Tuesday, March 19, 2013

Betsy-Tacy and Betsy, Tacy and Tib

Reading to Know - Book ClubI've never read anything by Maude Hart Lovelace (nor really heard of her until my life as a librarian began) so I was pleased with an excuse to read more new-to-me children's books in conjunction with the Reading to Know bookclub. I read both Betsy-Tacy and Betsy, Tacy and Tib, the first two of what I believe I assume correctly is Lovelace's most popular set of books.
     After seeing how many five-star reviews Goodreads, Amazon and other bloggers give to these books, I wondered if I was missing something. I feel sometimes like I am the meanest book-reviewer around, never liking any books, especially childrens', and complaining about everything I read. (Perhaps I should revisit some of my own past favorites just to show that isn't the case - to myself, if no one else.) I didn't care for these books. It's not that I couldn't stand them, I just didn't find them to my liking. They are very...'cute.' This is how I summarized Betsy, Tacy and Tib to my husband:
     "It's about three little girls who decide to go on picnics, and their mothers always say, 'why, isn't it a good thing I just made this apple cake then! Be good and enjoy yourselves and of course your sister will do the dishes.'"
     I thought of the Ramona books (which I recently read for the first time - and loved!) and also of Ivy and Bean. (Linked to my review.) However, the difference between Betsy-Tacy and those others is hard to pinpoint. Is it the writing style? Is it the characters? Perhaps I am too hard on their imaginations - I was a little bored with the adventures they came up with. I wasn't much like these girls when I was their age - except I did make concoctions when allowed, mixing everything in the kitchen up into one big, intriguing, stinky mess. I was smart enough not to taste them, though. And I did have thick brown braids.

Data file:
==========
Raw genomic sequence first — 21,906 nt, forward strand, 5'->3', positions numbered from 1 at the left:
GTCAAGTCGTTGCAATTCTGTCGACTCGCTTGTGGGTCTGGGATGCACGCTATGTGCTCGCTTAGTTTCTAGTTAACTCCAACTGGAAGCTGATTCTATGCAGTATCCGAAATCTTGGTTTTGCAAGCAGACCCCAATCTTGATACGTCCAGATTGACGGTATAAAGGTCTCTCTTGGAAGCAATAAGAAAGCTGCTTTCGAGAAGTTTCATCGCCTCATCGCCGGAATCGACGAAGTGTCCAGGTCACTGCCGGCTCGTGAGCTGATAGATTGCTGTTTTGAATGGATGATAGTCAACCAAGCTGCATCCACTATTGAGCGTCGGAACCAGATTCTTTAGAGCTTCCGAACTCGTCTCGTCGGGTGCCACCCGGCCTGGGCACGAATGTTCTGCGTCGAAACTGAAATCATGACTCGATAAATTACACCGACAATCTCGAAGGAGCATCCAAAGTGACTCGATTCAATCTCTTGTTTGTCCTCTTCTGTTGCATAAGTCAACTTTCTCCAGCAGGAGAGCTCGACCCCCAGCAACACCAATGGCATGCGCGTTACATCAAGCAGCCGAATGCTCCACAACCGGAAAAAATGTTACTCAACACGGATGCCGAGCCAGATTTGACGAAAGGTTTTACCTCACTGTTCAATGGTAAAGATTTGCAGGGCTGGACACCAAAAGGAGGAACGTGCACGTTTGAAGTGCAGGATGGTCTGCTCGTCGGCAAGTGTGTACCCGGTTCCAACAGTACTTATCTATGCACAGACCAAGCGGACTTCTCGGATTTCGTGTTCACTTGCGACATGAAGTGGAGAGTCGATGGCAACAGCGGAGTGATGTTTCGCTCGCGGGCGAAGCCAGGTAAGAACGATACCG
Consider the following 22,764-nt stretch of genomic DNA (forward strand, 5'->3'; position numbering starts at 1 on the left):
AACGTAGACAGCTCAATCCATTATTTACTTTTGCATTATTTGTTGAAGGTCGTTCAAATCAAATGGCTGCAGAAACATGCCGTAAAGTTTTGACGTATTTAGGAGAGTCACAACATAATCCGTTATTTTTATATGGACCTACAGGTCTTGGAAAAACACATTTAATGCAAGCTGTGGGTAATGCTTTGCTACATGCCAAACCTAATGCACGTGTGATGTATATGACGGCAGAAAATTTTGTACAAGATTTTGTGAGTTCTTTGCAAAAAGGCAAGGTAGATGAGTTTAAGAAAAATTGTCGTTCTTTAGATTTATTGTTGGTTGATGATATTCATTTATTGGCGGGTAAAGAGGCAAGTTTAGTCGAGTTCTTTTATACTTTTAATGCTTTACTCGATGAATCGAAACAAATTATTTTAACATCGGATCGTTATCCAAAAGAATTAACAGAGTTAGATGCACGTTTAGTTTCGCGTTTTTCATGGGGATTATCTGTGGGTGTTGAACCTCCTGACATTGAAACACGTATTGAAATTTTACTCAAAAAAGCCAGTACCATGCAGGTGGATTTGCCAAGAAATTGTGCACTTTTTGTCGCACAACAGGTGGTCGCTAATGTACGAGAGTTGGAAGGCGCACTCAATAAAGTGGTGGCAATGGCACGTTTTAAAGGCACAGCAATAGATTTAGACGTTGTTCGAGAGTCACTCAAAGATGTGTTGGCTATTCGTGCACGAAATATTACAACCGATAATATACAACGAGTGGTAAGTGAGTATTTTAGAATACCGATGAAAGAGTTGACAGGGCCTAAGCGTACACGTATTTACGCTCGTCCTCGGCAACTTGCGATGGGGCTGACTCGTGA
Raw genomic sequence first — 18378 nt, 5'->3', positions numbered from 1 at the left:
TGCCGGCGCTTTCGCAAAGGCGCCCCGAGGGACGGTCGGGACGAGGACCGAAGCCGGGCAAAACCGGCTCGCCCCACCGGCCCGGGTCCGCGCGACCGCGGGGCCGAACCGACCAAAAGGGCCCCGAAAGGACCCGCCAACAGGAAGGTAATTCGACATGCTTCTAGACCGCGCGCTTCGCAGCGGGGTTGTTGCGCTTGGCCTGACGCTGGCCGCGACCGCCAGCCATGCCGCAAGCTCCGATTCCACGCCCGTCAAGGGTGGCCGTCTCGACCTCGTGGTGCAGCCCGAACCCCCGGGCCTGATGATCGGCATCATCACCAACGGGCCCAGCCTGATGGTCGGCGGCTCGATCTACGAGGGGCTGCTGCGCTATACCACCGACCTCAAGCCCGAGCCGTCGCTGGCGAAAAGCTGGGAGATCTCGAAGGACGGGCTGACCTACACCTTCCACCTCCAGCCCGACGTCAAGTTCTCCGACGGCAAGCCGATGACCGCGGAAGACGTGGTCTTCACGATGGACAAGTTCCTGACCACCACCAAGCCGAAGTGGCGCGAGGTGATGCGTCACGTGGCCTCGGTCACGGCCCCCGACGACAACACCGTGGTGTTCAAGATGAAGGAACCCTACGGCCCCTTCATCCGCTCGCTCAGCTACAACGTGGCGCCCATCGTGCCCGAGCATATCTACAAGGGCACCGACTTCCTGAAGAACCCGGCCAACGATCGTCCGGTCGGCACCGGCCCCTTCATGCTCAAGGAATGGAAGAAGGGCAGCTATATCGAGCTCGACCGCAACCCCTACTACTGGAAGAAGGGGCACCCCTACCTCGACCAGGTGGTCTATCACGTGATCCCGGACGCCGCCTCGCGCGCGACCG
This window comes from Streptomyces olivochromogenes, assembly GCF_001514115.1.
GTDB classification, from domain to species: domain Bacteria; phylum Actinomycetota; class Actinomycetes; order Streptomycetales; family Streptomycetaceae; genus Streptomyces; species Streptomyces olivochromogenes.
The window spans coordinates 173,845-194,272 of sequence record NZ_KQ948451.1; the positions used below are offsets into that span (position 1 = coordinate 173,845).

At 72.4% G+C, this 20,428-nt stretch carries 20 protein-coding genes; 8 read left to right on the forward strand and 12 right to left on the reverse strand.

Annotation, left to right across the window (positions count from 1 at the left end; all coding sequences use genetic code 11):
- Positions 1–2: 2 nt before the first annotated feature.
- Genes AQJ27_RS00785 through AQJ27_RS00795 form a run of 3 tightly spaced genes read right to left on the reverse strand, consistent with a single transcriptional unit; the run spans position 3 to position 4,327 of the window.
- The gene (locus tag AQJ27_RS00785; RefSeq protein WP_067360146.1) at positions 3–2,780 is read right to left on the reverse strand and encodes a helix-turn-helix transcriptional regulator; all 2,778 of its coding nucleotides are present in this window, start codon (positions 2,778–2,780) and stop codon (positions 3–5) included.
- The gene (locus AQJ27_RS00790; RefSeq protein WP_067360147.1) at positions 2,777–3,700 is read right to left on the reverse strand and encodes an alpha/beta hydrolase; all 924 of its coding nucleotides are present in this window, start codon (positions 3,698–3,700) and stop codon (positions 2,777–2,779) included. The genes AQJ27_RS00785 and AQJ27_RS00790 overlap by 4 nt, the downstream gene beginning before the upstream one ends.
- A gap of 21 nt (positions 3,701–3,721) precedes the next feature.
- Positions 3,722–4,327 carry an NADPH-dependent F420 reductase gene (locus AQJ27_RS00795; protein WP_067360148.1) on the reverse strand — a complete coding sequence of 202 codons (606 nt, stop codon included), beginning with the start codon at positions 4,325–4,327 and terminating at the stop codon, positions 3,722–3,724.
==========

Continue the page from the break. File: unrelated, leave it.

I will say, in their favor, that I love Lois Lenski's illustrations. And perhaps Lovelace is one of those authors that needs to be read as a child. As an adult, I haven't found a new favorite.


  1. Annie was comparing your books to hers on Goodreads last night and she was like, "Wow, she is hard to please!" hahaha!
    Lois Lenski's illustrations were great, and yeah, I guess "cute" is the way to summarize these books. Maybe you just aren't into cute.

  2. No, I'm quite sure I'm not into cute. All my favorite books have the best characters dying in the end.

  3. I will say that the early books really don't have much plot...just a lot of everyday happenings. The books grow with the readers, too, so the high school years are much more plot driven. Try Emily of Deep Valley for an excellent plot and character development.

  4. Thanks for the recommendation! That one does sound good by all the reviews I've seen of it. :)

  5. Yeah, you might like Emily, Emmy. ;)

    You DO seem hard to please (laughing about Annie's remark above).

    But right now I'm just pleased that I read something that you hadn't. :D And I'm glad you gave them a try, regardless of whether or not you liked them.